As soon as New York confirmed its first case of coronavirus infection, Alice Qin, a sophomore at Barnard College, started considering flying back to China. When Columbia and Barnard moved all of its classes online, Qin booked a direct flight scheduled to depart on March 24.
“We trust China more,” Qin said in Mandarin. “China has gone through the outbreak and knows how to deal with it. There’s adequate medical resources in China. If you really catch it, then your chances of being cured in China is higher than that in the US.” There are no statistics to confirm that statement, but Qin explained that in China, she could go to a hospital to get treated, whereas she wouldn’t know what to do in the US due to her lack of understanding of the medical system.
As the first country to be hit by the coronavirus, China seems to be gradually recovering from the outbreak that reportedly resulted in more than 3,000 deaths. For five consecutive days from March 19, authorities reported zero local cases in Wuhan, the epicenter of the pandemic, and were considering lifting the lockdown there. Meanwhile, the rest of the world battled against the outbreak. On March 26, the US overtook China as the country to have the most confirmed coronavirus cases, with over 86,000 confirmed cases.
Jianing Tang, a junior at New York University, is scheduled to fly on April 1. She explained that she only decided to go back because her family, including her 80-year-old grandmother, was worried about her safety. Having read in the news that some Americans had started stocking up on guns, they were afraid of potential violence once the medical supplies became scarce in New York. Trump’s insistence on calling Covid-19 a “Chinese virus” and his dismissal of the risk of an outbreak did not seem reassuring to her parents either.
A rapid surge of confirmed cases in New York has put many people on edge. After days of waking up to alarming messages from friends and family, Qin bought two more tickets for earlier dates. For her flight, Qin wore an N95 mask, a hat covered with a hoodie, goggles, gloves, shoe covers, and two pairs of socks, one of which she threw away after airport security checks. During the 30-hour trip from New York to Seoul to Beijing, Qin didn’t eat or drink, fearing the possibility of infection once she removed her mask. Other travelers wore raincoats, protective suits, and adult diapers for extra precaution.
At that time, Columbia University, Barnard College, and New York University had announced plans to evacuate students from university housing, resulting in even more students flocking home. For international students, the decision to go home didn’t come easily. With the Trump administration’s travel ban continuing to bar all nationals from China, Iran, and certain European countries from entering the US, many students wondered when or if they would be able to reenter the US later on. An email from NYU Office of Global Services gave “no clear answer to this question.”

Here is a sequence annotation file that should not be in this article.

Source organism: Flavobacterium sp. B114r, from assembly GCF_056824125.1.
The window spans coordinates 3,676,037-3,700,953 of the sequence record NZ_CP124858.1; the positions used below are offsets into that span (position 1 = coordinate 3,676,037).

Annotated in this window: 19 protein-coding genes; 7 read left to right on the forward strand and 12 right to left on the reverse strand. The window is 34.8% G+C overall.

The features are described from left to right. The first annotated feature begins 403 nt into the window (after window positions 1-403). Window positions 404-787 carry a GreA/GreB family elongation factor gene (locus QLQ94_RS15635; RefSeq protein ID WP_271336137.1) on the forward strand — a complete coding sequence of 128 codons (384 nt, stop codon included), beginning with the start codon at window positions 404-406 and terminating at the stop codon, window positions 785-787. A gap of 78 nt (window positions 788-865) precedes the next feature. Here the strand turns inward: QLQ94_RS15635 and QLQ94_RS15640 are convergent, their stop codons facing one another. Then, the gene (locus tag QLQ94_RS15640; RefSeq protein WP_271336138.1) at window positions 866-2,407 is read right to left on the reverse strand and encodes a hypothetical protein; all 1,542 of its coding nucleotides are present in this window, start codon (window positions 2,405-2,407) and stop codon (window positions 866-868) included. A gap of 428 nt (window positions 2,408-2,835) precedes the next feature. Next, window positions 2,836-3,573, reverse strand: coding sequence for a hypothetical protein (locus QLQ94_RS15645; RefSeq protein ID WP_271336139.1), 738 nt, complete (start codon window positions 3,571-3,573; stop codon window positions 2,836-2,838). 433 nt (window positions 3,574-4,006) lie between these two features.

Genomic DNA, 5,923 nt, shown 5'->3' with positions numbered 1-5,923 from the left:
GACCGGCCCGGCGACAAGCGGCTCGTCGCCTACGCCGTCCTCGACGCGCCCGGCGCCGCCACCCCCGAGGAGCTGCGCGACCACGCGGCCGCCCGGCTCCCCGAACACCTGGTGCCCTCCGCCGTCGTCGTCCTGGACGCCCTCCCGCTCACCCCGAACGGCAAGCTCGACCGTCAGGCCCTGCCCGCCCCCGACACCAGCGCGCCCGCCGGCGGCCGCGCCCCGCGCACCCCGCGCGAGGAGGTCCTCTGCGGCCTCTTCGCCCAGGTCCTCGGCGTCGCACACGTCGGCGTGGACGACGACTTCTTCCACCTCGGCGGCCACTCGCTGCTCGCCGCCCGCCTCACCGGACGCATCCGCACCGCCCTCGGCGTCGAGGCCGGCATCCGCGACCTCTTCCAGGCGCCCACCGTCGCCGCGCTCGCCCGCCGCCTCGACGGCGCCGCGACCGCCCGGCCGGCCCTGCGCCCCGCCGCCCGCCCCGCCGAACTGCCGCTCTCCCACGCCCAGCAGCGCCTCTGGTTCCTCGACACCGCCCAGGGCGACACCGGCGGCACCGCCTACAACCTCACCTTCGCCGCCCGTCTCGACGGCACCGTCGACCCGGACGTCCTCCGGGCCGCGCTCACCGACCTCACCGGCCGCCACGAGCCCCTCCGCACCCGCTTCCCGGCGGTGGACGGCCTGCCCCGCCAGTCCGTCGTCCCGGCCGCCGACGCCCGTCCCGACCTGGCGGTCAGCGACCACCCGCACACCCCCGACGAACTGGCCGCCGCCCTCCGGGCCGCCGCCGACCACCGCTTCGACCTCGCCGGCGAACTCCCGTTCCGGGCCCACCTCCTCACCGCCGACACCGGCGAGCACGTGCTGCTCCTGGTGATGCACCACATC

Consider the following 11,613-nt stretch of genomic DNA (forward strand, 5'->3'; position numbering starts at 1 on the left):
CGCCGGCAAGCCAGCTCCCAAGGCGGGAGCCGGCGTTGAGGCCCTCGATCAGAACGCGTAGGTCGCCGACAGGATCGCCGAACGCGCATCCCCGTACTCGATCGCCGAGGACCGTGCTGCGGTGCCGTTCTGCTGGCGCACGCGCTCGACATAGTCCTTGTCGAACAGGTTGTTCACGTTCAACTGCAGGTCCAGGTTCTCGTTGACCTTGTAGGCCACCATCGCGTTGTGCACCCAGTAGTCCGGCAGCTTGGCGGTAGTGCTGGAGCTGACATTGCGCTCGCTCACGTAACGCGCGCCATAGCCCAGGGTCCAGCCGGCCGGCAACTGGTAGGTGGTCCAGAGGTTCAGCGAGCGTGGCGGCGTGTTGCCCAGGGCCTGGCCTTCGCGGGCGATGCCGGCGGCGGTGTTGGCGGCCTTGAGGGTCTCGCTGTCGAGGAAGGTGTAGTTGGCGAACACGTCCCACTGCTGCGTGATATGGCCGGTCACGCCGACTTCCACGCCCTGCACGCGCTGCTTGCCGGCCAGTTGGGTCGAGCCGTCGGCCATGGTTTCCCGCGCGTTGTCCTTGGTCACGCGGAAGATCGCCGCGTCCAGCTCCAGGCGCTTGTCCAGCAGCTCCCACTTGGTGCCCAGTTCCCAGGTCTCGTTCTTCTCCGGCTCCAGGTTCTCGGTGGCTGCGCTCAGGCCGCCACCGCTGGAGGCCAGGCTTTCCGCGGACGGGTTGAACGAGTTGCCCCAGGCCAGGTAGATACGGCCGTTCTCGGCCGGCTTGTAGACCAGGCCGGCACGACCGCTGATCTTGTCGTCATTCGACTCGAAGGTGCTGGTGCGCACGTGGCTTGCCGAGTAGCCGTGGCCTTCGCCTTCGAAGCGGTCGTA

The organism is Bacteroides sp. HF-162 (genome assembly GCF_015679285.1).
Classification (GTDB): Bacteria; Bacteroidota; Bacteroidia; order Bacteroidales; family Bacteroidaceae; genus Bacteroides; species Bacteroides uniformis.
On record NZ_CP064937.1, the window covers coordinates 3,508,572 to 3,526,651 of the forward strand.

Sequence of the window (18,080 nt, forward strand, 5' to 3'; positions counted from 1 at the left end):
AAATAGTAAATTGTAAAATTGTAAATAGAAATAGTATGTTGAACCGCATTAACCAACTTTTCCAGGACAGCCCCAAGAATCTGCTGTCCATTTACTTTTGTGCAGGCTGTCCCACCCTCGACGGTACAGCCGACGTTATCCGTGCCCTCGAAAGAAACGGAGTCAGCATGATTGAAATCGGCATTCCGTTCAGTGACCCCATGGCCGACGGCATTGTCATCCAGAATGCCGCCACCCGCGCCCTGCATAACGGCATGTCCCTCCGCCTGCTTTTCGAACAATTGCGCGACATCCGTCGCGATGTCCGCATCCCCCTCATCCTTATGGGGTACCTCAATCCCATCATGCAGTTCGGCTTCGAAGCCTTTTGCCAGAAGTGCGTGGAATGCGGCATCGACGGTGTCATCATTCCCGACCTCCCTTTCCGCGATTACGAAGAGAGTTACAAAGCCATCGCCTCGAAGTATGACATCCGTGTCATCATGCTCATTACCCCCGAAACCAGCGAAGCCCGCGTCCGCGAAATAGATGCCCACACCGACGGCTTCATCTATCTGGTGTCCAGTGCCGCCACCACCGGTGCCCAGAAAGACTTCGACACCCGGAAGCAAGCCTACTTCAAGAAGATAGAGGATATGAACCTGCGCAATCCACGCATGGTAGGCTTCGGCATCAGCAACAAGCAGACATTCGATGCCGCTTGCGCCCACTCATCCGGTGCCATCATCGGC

Meanwhile, international flights to China continued to be in high demand. Direct flights became increasingly rare and layover stops started implementing regulations to restrict the number of travelers based on their nationality, visa, and destination. From March 24 on, Hong Kong, Taiwan, and Singapore have halted all airport transit services. The United Arab Emirates suspended all passenger flights. Thailand now requires health certificates and COVID-19 laboratory results to prove that travelers haven’t been sick within the past 14 days.
Due to the changing protocols at international airports, several WeChat groups, each of which has close to 500 people, have been set up to offer travel advice to returnees. Chinese students all over the world give tips on travel restrictions at major international airports. One message advised to “Take off your protective suits before temperature checks” to avoid high body temperature. Another detailed the items in that person’s carry-on bag: “10 N95 masks, 10 surgical masks, 15 pairs of gloves, several alcohol wipes, a bag of cookies, an egg yolk pie, and a portable charger.” Those who have returned to China also share their experiences with local quarantine mandates.
Xiayan Ji, a Chinese student who recently flew home to Shenzhen, China, said that a notice was taped onto her front door and a camera was installed to ensure that both her parents and she followed the 14-day self-quarantine mandate at home. According to her, enforcement of the quarantine rules varied across households. While some did not have notices or surveillance cameras, others had a strip of seal across their doors. “I feel very safe. I’m with my parents,” Ji said.
Currently, direct flights from New York to China are almost impossible to find. Rates for flights with one stop are at $3,000 and above. Chinese students who are still waiting to fly monitor their flight status and check WeChat group messages constantly to stay up-to-date with the latest information.
“The moment I saw Chinese staff with hazmat suits checking our temperatures, I felt at ease,” said Qin, who is under quarantine in a Beijing hotel. “When I landed in Beijing, I felt like that even if I had the virus, I wouldn’t be so worried.”